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I was going through this question: Why does the Fermi-level decrease with temperature increase?

As the temperature increases though the semiconductor becomes intrinsic where number of holes equals number of electrons, the number of carriers will still increase. In other words, the resistivity decreases as temperature increases as shown below.

enter image description here Source: https://eng.libretexts.org/Bookshelves/Materials_Science/Supplemental_Modules_%28Materials_Science%29/Electronic_Properties/Resistivity

The resistivity also decreases as doping level increases as shown below.

enter image description here

As the temperature increases, the fermi level moves down more below the conduction band for an n-type semiconductor as shown below.

enter image description here

I had thought that more closer the Fermi level is to the conduction band, the more conductive the semiconductor will be; in other words, less resistivity. I cannot still convince myself that why this is not true. If fermi level moves away from the conduction band, it means that 50% probability of finding an electron is quite below the conduction band and therefore it's more difficult for an electron to jump to the conduction band. Where am I having it wrong? Could you please help me?

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    $\begingroup$ An intrinsic semiconductor has the Fermi level at mid-gap - equal numbers of electrons and holes. So, you just need a thermally generated carrier density greater than the doping levels and the Fermi level will be at mid-gap. $\endgroup$
    – Jon Custer
    Commented Mar 24, 2023 at 1:58
  • $\begingroup$ Thank you! So, at higher temperatures, it's the thermally generated carriers which contribute more to conductivity compared to the contribution from doping levels. I hope I have it correct. $\endgroup$
    – PG1995
    Commented Mar 24, 2023 at 16:27

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If I understand you correctly, you are asking why conductivity increases as temperature increases. As the temperature of an extrinsic semiconductor increases, its conductivity first goes down, and only starts going up once the semiconductor becomes intrinsic.

For an extrinsic semiconductor $N_D \gg n_i$, that is $E_F$ is over at least a few $k_B T$ above the intrinsic level $E_i$. In this regime, $n\approx N_D$ is fixed, as required by charge neutrality. As you increase temperature, electrons can more easily hop into the conductance band, so in order to retain the same electron density, the Fermi level must come down. Conductivity is proportional to the electron density and mobility. The former stays constant while the latter decreases with increasing temperature due to increased scattering with the vibrational modes of the lattice, so conductivity decreases.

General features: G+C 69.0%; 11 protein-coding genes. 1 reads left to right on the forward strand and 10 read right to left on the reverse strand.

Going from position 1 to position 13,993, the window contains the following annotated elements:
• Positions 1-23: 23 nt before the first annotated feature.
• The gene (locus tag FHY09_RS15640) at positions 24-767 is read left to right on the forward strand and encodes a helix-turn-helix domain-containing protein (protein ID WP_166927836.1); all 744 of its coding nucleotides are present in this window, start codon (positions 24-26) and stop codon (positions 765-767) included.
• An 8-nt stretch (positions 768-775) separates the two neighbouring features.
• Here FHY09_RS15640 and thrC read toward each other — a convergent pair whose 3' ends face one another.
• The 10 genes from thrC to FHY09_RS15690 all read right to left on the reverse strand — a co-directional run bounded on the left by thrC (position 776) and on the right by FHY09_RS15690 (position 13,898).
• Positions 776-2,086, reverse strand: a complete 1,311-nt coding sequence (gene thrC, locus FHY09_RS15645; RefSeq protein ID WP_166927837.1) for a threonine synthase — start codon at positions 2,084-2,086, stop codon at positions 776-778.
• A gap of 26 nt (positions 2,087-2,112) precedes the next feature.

For an intrinsic semiconductor, $n_i \gg N_D$, which roughly means $E_F$ is within about $k_B T$ of $E_i$. In this regime, $n\approx n_i$, which is a strong function of temperature. As you increase temperature, $E_F$ doesn't change much because it's already very close to $E_i$. With $E_F$ roughly constant, electrons can more easily hop into the conductance band, so the density of conduction electrons increases. While mobility still decreases, this effect is outweighed by the increase in electron density, so conductivity increases.

I had thought that more closer the Fermi level is to the conduction band, the more conductive the semiconductor will be; in other words, less resistivity.

This is true if you are keeping the temperature fixed, controlling the Fermi level by adjusting the doping density. But you need to remember that the probability of a carrier accessing the higher energy conduction band states increases at higher temperatures, which manifests itself as an increase in the intrinsic carrier concentration.

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  • $\begingroup$ Thank you for the help. Relater to your last para. So, if doping level is kept constant and temperature is increased, the Fermi level moves away from conduction band for an n-type semiconductor. At one point the semiconductor will become intrinsic and Fermi level will lie between conduction and valence bands. So, is it fair to say that at higher temperatures once the semiconductor becomes intrinsic, it's the thermally generated carriers which contribute more to conductivity compared to the contribution from doping levels? $\endgroup$
    – PG1995
    Commented Mar 25, 2023 at 3:36
  • $\begingroup$ @PG1995 That's correct, an intrinsic semiconductor has $n \approx n_i \gg N_D$, meaning the contribution of donors to electron concentration (and hence conductivity) is negligible. $\endgroup$
    – Puk
    Commented Mar 25, 2023 at 3:39

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